£5.3 billion of EU regional funding runs out in 18 months and the government has no plan

PUBLISHED: 00:01 05 July 2019

Engineers installing superfast broadband in Cornwall, funded in part by ESIF cash. Post-Brexit, ESIF grants will run out nationwide in December 2020. Picture: Simon Burt/PA Archive/PA Images

Engineers installing superfast broadband in Cornwall, funded in part by ESIF cash. Post-Brexit, ESIF grants will run out nationwide in December 2020. Picture: Simon Burt/PA Archive/PA Images

PA Archive/PA Images

Billions of pounds in EU funding for the UK's most disadvantaged areas is due to run out in 18 months, and the government still has no firm plan to replace it after Brexit, say councils.

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They are are calling on the government to act on its promises for a Shared Prosperity Fund (UKSPF) - the cash that was promised to replace the EU's European Structural and Investment Fund (ESIF), which will run out in December 2020.

The government announced it would consulted on this by the end of 2018, but councils across England and Wales have yet to hear a peep about any firm plans, says the Local Government Association (LGA).

The LGA says that ongoing delays and uncertainty on the detail of UKSPF is a huge concern for councils and communities which will face the massive funding gap once the UK leaves the ESIF programme.

Local areas have become increasingly reliant on the EU cash, as national funding for regeneration gets depleted, said councillor Kevin Bentley, chair of the LGA's Brexit task force. "The clock is ticking for the government to set out a firm plan to replace this funding into the next decade and beyond," he said.

"Brexit cannot leave local areas facing huge financial uncertainty as a result of lost regional aid funding ... With 18 months until funding runs out, the government needs to work urgently with councils to develop a fully-funded and locally-driven successor scheme."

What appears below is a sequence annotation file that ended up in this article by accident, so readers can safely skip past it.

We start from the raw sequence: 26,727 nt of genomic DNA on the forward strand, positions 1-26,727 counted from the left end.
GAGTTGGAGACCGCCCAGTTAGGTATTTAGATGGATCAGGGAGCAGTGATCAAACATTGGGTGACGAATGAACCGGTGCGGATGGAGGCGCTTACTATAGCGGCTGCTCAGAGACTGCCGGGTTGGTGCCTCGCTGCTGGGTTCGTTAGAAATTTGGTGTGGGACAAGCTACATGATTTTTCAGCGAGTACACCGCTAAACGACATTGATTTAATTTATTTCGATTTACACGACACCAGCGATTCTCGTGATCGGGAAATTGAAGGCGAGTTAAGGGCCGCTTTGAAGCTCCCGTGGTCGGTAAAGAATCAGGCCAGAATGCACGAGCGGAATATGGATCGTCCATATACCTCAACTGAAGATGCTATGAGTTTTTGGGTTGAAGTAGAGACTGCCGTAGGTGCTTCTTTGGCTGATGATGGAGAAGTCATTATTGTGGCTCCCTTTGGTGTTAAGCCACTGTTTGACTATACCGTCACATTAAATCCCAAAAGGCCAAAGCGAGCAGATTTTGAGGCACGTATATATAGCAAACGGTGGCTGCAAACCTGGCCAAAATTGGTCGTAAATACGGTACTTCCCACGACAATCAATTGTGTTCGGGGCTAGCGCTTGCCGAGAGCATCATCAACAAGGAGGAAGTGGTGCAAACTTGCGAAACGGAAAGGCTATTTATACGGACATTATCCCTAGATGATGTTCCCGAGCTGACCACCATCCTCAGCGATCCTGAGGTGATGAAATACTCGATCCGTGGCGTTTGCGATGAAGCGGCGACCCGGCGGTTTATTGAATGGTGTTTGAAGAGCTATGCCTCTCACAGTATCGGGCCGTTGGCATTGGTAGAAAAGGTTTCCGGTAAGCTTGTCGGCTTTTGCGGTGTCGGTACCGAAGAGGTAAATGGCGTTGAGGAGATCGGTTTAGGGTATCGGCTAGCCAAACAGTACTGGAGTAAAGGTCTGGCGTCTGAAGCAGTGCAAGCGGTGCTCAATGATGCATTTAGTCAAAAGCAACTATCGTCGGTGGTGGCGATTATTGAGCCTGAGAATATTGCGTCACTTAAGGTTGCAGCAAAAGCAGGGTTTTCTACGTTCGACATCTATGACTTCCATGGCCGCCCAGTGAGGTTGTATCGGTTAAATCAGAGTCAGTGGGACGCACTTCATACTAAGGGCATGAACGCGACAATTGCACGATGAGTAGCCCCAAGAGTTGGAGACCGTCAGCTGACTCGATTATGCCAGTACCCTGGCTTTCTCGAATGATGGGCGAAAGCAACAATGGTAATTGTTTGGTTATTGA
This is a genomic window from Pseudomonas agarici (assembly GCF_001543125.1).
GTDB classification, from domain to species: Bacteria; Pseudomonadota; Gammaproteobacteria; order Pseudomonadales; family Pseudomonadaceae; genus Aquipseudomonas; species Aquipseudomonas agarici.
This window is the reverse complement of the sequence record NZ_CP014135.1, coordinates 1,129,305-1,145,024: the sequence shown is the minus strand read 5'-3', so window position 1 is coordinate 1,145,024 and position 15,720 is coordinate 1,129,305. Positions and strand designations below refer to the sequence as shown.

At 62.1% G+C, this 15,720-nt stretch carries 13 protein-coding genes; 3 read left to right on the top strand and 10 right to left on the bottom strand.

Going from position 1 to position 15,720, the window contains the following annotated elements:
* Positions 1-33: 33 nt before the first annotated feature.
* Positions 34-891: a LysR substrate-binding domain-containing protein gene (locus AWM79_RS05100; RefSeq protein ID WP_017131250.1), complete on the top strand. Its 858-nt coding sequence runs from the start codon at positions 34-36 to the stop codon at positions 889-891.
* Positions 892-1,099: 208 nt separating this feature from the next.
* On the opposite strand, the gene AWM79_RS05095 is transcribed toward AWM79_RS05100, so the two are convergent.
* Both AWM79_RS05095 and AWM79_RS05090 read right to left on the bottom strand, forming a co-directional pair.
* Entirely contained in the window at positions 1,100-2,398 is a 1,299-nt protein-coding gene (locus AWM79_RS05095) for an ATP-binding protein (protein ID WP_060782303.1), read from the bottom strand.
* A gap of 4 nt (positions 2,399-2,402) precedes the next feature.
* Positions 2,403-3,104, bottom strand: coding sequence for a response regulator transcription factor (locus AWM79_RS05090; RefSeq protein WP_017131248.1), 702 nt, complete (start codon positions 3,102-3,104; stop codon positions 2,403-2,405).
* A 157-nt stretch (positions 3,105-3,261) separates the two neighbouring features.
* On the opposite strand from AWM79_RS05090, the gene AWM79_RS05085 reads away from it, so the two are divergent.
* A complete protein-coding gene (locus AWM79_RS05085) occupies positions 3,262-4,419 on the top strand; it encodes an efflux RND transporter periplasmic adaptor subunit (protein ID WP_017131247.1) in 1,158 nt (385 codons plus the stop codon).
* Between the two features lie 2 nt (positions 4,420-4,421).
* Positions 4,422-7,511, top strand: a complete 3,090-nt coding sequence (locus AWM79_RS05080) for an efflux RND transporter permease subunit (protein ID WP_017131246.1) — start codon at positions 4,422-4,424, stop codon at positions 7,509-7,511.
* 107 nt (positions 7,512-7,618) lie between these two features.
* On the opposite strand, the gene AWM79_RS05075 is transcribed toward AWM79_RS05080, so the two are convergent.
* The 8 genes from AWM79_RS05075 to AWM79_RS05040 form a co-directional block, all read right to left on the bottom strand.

Local areas are "desperate" to get on with job creation, infrastructure building and boosting growth brought about by the funding, he added.

The ESIF programme has come under criticism for overcomplicated bureaucracy and limited local decision-making, so the replacement Shared Prosperity Fund has potential to bring greater value for money, argue the LGA.

"UKSPF should be a fresh opportunity for local areas to align funding to local priorities, increase productivity in their economies and tackle some of the largest inequalities in local communities," said a spokesperson for the association.

"It is essential that the government immediately work with local areas and councils in the development and design of the successor fund."

ESIF funds are currently earmarked for job creation, supporting small and medium businesses, delivering skills training, developing rural economies, investing in critical transport and digital infrastructure, and boosting inclusive growth across the country. The investment, which is administered from Whitehall, acts as match funding to get local projects off the ground.

ESIF funds have, for example, enabled superfast and ultrafast broadbands in Cornwall and the Scilly Isles, has funded job creation programmes around the Solent, and employment training in Nottingham.

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